Sheep grazing stubble at Woogenellup, 50km north of Albany in the WA Wheatbelt. PHOTO: Posnov
In many mixed farming areas of southern Australia, crop stubbles play an important part in feeding sheep flocks during summer. However, modern crop stubbles are notoriously variable in quality. A new guide for sheep producers provides up to date information on the nutritional value of stubbles and chaff piles of modern crop cultivars harvested with modern equipment.
The main feed value of stubbles is in the spilt or unharvested grain. However, the efficiency of harvesting crops has improved in past decades and this has resulted in stubbles with less grain. Furthermore, other factors such as new crop cultivars have affected the nutritional value of modern crop stubbles.
A project undertaken by CSIRO, with funding from AWI and MLA, has provided a new guide for sheep producers to the nutrition and management of sheep grazing modern stubbles in mixed farming areas.
The CSIRO research team investigated the current use of crop stubbles in mixed farming regions of WA’s wheatbelt. In mixed farms where stubbles are grazed, stubbles usually make up 15% to 25% of the feedbase. About 60% comes from green and dry pastures, and the remainder comes from forage crops, dual-purpose crops, perennial forage species, or supplementary feeding. The researchers found little difference in the feedbase between livestock or cropping dominant farms.
GRAZING STUBBLES IN THE FEEDBASE
Sheep grazing stubbles are highly selective and prioritise eating the high feed-quality spilled grains and any green pick when these components are available. Leaves and fine stems are low quality but generally edible, while ripe wheat stems are poorly digestible.
How the farmer prioritises the stubbles for grazing will depend on the type/class of livestock. Ewe lambs should be given access to the highest quality stubbles, followed by ewes that are pregnant or in preparation for joining. Older or dry ewes are grazed on lower quality stubbles, such as those that have already been grazed or wheat and canola stubbles.
Adequate nutrition is paramount for all the animals, so supplementary feeding could be required. In particular, producers should aim for any pregnant ewes to have a condition score of at least three at lambing to minimise mortality and optimise wool and meat production of their lambs.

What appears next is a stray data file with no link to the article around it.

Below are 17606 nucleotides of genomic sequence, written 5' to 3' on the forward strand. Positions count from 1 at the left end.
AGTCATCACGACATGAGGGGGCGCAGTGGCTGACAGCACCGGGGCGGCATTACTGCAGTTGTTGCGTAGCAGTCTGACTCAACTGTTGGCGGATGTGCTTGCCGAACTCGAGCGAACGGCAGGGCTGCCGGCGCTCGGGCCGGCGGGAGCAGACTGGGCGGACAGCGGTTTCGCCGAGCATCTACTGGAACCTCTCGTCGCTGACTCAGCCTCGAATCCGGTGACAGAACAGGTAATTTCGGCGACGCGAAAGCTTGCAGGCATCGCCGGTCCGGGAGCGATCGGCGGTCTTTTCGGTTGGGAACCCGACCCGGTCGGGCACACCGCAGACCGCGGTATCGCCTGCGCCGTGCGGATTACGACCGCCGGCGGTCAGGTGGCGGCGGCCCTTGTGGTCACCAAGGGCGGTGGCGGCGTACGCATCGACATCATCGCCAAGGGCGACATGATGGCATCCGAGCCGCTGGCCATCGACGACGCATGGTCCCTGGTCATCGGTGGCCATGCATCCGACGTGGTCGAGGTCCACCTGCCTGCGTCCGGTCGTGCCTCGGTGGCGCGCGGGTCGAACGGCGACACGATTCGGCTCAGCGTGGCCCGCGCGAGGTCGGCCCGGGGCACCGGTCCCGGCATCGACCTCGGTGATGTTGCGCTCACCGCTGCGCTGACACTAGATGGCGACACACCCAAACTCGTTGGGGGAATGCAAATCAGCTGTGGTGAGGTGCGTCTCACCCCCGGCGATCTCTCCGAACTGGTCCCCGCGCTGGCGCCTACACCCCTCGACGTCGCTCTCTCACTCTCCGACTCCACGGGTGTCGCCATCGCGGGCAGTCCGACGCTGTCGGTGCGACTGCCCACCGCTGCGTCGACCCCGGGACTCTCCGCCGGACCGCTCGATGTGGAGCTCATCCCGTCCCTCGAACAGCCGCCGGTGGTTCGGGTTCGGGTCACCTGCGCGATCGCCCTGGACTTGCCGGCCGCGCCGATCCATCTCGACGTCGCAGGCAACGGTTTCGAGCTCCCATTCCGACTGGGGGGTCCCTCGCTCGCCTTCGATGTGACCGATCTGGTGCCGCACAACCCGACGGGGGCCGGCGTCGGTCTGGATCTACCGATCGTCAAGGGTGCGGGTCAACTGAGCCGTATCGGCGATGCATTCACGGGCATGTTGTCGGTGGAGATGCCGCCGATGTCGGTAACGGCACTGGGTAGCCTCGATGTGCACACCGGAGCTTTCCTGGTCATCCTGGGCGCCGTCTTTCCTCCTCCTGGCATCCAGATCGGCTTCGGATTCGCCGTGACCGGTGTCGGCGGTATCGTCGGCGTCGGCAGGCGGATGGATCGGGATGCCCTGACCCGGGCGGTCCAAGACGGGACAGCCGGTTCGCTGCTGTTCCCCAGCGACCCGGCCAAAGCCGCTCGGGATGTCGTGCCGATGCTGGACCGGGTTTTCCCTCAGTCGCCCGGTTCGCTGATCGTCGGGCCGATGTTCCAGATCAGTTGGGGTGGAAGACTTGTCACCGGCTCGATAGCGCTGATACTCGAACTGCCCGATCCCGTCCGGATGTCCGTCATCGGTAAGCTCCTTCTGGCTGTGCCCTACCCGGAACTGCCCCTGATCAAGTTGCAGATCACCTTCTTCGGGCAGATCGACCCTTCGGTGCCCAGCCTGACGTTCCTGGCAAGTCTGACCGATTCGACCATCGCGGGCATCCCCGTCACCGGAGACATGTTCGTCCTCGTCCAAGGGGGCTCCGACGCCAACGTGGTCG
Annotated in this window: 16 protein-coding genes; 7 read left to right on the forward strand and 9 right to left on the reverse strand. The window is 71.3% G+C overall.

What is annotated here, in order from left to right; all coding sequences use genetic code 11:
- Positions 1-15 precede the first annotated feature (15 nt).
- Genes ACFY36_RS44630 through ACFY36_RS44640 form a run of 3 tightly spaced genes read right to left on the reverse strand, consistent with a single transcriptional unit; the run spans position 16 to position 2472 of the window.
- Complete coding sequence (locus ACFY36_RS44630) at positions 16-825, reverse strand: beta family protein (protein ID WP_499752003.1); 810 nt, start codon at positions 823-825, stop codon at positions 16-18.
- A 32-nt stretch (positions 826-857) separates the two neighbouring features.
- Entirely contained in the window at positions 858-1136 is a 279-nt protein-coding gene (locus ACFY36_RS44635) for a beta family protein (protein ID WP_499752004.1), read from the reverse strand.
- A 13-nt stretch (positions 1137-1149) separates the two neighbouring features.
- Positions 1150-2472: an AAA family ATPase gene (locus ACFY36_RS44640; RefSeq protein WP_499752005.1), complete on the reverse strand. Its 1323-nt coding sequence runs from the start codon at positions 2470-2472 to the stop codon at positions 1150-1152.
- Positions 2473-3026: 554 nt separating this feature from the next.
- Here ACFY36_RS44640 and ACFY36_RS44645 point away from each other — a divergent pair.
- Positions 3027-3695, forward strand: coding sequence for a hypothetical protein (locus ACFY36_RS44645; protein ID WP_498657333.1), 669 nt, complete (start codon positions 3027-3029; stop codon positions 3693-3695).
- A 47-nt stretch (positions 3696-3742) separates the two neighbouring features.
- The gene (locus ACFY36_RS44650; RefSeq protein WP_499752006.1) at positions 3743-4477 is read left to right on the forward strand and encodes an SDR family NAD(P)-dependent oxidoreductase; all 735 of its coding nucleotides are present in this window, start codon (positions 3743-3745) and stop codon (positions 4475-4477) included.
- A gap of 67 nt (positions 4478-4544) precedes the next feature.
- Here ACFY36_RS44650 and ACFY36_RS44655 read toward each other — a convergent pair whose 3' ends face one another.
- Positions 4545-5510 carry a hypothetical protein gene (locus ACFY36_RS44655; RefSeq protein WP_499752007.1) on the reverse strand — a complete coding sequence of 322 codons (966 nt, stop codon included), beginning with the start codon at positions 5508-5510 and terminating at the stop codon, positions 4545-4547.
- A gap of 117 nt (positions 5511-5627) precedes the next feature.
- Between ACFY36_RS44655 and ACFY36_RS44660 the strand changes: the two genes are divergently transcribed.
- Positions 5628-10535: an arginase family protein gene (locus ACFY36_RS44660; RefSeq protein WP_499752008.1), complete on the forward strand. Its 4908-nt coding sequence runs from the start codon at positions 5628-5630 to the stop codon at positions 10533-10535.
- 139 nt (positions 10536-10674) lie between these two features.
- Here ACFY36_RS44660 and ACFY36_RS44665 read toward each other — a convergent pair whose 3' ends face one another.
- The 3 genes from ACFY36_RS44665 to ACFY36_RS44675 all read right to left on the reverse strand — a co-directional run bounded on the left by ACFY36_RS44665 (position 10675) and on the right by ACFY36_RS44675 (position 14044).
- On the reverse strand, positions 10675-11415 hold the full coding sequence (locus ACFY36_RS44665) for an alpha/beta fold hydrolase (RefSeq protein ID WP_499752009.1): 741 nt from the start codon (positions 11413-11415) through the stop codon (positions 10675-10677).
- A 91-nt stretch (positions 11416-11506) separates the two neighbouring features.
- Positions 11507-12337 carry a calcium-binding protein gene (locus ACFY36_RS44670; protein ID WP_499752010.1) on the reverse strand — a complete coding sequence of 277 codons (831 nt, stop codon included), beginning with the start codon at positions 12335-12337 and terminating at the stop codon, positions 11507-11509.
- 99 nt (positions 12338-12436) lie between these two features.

Supplementary feeding can extend grazing of stubbles, both by helping reduce weight loss as stubbles become depleted and increasing the utilisation of low-quality stubble forage.
The provision of high protein supplements such as lupins and peas will help ensure sheep meet their protein requirements when grazing cereal stubbles, which have a low protein content. This is particularly important for young, growing sheep, which have higher protein requirements.
Sheep grazing stubbles will also eat mineral mixes, which can improve their nutrition.
The Grazing modern stubbles guide shows the nutritive value of a range of grain, hay and chaff, compared with the requirements of sheep for maintenance.
OTHER CONSIDERATIONS WHEN GRAZING STUBBLES
Ensure a decent water supply because stubble is a dry feed with typically less than 10% moisture content. A single sheep will require at least 3-5 litres/day when grazing stubbles, but more if it is provided a salt supplement or the paddock contains saltbush.
Sheep, and particularly lambs, that do not have access to green feed should be supplemented (drenched or injected) with Vitamin E to avoid white muscle disease. Alternatively, adjacent areas of perennial grasses and shrubs can provide a useful source of Vitamin E.
If sheep are being introduced to grain, introduce it slowly to avoid acidosis which can kill sheep. Alternatively, start by grazing barley or lupin stubbles prior to being moved to wheat stubbles.
Take steps to ensure sheep are not exposed to toxins when grazing lupin stubbles or annual ryegrass.
GRAZING BENEFITS CROPPING ENTERPRISE TOO
As well as filling the summer feed gap, grazing stubbles has advantages for the cropping side of a mixed business, including:
- Reducing summer weed numbers
- Ability to spray graze weeds meaning lower chemical spend
- Knocking down chaff piles so they can be seeded through
- Grazing chaff lines so they break down more quickly, and
- Recycling nutrients to benefit the following crop.
Although sheep cause some compaction while grazing on stubbles, it is shallow and transient and usually disappears after the soil wets again. Reduced water infiltration and yield from grazing is due to the removal of cover rather than compaction; light grazing has no impact on subsequent grain yields.